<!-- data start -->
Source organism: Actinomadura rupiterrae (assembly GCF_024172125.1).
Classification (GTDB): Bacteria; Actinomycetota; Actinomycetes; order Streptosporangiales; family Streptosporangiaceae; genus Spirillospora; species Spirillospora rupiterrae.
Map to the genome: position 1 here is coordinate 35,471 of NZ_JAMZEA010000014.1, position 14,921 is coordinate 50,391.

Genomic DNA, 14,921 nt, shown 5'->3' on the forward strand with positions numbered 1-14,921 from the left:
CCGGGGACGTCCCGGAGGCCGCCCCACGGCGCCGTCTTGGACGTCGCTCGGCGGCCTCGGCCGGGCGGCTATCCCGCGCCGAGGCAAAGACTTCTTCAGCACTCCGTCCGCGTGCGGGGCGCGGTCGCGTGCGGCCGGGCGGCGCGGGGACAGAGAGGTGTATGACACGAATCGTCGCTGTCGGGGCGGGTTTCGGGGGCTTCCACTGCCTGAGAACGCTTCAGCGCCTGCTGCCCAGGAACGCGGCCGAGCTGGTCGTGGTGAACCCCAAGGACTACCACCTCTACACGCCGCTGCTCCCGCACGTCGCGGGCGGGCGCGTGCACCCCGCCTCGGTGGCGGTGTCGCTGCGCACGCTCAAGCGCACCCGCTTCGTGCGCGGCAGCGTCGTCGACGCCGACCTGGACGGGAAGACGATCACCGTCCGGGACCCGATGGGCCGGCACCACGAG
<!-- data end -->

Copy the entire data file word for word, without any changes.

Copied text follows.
Source organism: Actinomadura rupiterrae (assembly GCF_024172125.1).
Classification (GTDB): Bacteria; Actinomycetota; Actinomycetes; order Streptosporangiales; family Streptosporangiaceae; genus Spirillospora; species Spirillospora rupiterrae.
Map to the genome: position 1 here is coordinate 35,471 of NZ_JAMZEA010000014.1, position 14,921 is coordinate 50,391.

Genomic DNA, 14,921 nt, shown 5'->3' on the forward strand with positions numbered 1-14,921 from the left:
CCGGGGACGTCCCGGAGGCCGCCCCACGGCGCCGTCTTGGACGTCGCTCGGCGGCCTCGGCCGGGCGGCTATCCCGCGCCGAGGCAAAGACTTCTTCAGCACTCCGTCCGCGTGCGGGGCGCGGTCGCGTGCGGCCGGGCGGCGCGGGGACAGAGAGGTGTATGACACGAATCGTCGCTGTCGGGGCGGGTTTCGGGGGCTTCCACTGCCTGAGAACGCTTCAGCGCCTGCTGCCCAGGAACGCGGCCGAGCTGGTCGTGGTGAACCCCAAGGACTACCACCTCTACACGCCGCTGCTCCCGCACGTCGCGGGCGGGCGCGTGCACCCCGCCTCGGTGGCGGTGTCGCTGCGCACGCTCAAGCGCACCCGCTTCGTGCGCGGCAGCGTCGTCGACGCCGACCTGGACGGGAAGACGATCACCGTCCGGGACCCGATGGGCCGGCACCACGAG